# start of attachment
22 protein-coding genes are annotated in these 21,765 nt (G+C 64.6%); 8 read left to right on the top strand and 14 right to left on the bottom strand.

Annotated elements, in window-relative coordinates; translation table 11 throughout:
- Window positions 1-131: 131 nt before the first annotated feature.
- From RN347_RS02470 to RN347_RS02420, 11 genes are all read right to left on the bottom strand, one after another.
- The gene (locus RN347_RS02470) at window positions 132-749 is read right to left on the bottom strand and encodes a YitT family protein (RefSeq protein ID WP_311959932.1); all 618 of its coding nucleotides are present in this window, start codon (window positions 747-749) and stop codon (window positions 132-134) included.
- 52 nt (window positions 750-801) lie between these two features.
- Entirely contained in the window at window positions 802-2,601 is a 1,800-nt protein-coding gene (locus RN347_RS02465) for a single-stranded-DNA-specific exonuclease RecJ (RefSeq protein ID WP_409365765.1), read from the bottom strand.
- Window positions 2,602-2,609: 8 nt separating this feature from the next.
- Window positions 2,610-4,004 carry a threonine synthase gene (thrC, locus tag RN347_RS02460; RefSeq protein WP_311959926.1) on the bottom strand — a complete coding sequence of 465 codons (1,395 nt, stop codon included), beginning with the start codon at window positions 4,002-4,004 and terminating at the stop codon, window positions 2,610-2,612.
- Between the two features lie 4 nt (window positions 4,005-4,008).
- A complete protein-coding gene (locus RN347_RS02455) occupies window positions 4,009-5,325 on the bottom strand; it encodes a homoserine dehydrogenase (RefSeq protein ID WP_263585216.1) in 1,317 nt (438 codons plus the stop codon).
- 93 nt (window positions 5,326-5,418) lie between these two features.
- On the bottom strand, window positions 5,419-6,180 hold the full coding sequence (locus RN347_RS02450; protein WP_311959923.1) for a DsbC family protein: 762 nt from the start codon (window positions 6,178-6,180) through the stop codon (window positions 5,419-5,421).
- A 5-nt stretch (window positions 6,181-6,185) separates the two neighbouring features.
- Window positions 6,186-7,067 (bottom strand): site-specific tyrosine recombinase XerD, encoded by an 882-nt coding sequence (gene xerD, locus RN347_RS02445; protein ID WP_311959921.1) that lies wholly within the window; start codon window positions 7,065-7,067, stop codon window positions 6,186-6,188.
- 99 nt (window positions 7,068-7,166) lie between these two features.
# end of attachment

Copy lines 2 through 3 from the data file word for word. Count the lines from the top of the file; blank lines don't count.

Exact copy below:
Annotated elements, in window-relative coordinates; translation table 11 throughout:
- Window positions 1-131: 131 nt before the first annotated feature.